If you think that’s all we have to talk about, however, you are fortunately mistaken! The aforementioned article has a short interview with Kristin Cashore herself, if you’re interested in reading it, but it also includes an excerpt of the first chapter, and there are already a few things to unpack. In my initial Winterkeep publication info post, I made a short list of some things I hoped to see in the book, and already, some of those things are addressed. You might want to read the excerpt first, then come back to this post.

The Council work continues. I had hoped to see some of the aftermath of all these rebellions Katsa, Po, and Giddon had been starting in Bitterblue, and within the first few paragraphs, that’s exactly what we get. The republic of Estill is hardly less corrupt than the monarchy that had come before it, and though the Council helped prop them up, they’re already undermining their rule by helping the Gracelings of that kingdom escape into Monsea.

Giddon and Bitterblue aren’t a thing (yet?). The Graceling that Giddon is helping is a young mind-reader. Giddon has been lying to most of the people he helps, saying that he has a girlfriend he is devoted to, in the hopes of discouraging any unwanted romantic attention. The mind-reader confirms what the reader assumes, that the girlfriend is indeed fictional. But, also, we see Giddon cares about Bitterblue’s feelings, saying that she had blamed herself for the drowned Monseans because she was the one that had sent them on that mission to Winterkeep, and the news that one of his travel companions has will mean he has to bring it back up to Bitterblue, who he fears will grow upset again.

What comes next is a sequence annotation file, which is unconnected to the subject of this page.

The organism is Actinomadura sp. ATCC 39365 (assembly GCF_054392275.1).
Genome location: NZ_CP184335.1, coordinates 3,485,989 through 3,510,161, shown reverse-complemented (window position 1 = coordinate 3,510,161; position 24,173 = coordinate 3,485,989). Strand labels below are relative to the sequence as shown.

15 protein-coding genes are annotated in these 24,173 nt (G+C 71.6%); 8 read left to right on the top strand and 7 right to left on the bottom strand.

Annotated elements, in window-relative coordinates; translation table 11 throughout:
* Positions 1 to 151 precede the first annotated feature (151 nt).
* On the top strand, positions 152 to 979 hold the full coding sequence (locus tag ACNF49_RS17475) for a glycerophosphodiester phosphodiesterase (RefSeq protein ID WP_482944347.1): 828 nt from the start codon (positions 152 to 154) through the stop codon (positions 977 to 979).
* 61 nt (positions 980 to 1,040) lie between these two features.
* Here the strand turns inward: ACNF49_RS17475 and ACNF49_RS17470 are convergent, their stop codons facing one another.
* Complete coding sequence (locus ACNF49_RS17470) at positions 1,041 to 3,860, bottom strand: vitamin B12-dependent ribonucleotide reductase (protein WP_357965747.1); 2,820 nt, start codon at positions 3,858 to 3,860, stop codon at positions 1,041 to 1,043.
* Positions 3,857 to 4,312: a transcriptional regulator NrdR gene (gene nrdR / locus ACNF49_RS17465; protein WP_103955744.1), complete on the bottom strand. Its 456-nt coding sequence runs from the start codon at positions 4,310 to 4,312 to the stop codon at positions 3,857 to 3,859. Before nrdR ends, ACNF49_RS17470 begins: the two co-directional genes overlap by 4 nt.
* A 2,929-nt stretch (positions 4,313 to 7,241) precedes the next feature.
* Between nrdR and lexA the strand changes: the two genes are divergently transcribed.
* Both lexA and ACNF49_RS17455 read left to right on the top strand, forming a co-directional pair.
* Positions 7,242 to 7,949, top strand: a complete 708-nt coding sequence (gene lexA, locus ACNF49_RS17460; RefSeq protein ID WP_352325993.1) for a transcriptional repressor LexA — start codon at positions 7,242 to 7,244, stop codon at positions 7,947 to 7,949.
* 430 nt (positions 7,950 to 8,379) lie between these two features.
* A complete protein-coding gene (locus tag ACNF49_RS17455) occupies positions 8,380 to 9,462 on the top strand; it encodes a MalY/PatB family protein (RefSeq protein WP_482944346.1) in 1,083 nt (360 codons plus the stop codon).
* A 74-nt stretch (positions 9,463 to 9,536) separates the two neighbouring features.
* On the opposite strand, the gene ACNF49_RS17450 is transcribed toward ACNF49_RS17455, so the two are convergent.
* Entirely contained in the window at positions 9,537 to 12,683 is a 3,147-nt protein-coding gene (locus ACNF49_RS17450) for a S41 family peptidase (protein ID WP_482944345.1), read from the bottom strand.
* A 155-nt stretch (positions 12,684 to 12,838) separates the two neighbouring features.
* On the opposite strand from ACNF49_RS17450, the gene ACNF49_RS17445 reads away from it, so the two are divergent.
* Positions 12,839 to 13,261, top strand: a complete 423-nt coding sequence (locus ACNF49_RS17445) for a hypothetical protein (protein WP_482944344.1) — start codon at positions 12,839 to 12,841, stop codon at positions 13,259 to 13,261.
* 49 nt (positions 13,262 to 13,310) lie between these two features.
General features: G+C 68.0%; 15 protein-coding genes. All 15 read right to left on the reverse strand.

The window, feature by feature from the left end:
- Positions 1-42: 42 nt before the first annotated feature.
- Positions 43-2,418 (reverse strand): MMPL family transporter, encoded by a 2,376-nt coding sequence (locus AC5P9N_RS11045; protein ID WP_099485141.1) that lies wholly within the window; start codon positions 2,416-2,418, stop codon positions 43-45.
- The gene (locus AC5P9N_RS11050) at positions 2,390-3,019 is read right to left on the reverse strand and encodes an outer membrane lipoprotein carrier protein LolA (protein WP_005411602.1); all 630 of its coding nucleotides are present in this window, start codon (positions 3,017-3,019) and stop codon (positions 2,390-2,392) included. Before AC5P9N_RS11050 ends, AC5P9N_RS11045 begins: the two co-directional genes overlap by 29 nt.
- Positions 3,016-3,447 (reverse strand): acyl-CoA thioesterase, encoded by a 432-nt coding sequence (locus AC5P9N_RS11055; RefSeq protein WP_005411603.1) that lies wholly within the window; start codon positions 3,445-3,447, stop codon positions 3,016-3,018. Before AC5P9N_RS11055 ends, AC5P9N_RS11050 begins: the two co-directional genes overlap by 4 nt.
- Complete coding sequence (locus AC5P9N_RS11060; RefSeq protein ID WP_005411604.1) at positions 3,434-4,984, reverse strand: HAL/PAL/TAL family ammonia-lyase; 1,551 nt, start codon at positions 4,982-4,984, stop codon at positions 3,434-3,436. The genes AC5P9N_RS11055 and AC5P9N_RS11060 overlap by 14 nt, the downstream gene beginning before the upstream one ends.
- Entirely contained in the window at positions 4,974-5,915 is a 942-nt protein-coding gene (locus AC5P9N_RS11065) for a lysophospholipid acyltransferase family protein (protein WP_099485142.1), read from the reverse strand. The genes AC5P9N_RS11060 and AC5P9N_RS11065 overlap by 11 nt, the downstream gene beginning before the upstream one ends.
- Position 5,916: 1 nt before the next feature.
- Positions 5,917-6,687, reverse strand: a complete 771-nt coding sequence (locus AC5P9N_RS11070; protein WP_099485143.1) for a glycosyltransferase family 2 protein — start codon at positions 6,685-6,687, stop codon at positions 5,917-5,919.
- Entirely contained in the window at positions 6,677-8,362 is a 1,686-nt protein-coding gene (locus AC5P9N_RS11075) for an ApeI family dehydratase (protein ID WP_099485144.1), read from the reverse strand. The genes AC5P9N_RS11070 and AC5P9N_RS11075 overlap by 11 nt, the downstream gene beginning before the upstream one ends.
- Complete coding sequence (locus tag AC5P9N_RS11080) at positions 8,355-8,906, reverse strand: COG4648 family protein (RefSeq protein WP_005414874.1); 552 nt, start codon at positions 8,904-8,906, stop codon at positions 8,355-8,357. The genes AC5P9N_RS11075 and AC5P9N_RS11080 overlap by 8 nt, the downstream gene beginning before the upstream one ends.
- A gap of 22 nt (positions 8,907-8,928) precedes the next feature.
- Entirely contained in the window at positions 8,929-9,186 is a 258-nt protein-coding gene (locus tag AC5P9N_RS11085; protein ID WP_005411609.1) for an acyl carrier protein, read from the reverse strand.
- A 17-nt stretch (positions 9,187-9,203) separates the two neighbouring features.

But Raffin and Bann grow more open with their relationship. Raffin is still prince, but the man who brought Giddon the message very clearly knows about Raffin and Bann being a couple despite the fact that he is a character we’ve never been introduced to before. He says his message came from Bann and called him Raffin’s consort. That’s just so cute and wholesome. I can’t imagine Randa’s happy about that, but no one ever cared what Randa thinks.

Seeing Bitterblue from another person’s perspective. One of the more humorous things about Bitterblue was getting to see Katsa from an outside perspective. We knew Katsa liked to run her horses into the ground, that she couldn’t sit still, that she loved her friends passionately but she loved Po even more. To see her run literally everywhere in Bitterblue’s castle, how she crashed into Po when they had their little reunion in Monsea, and how she reacted to the various news that Bitterblue had for her, was always funny compared to the way she saw herself in her own book. So now we see Bitterblue from Giddon’s point of view, and I guess it’s not surprising that he sees her as emotionally sensitive, especially since it’s not written like he looks down on her for it, but I truly do hope that through the book we’ll also get to see how those around Bitterblue think her strong. She herself did not believe it, not until Fire helped her see at the end, but Bitterblue truly is one of my favorite characters because of her strength.

I am so excited for January, when I can get my hands on all four books (because I absolutely have to have the new editions). Let me know in the comments if you’re as excited as I am, or what you think of the new covers, or how you felt reading the excerpt, if you did.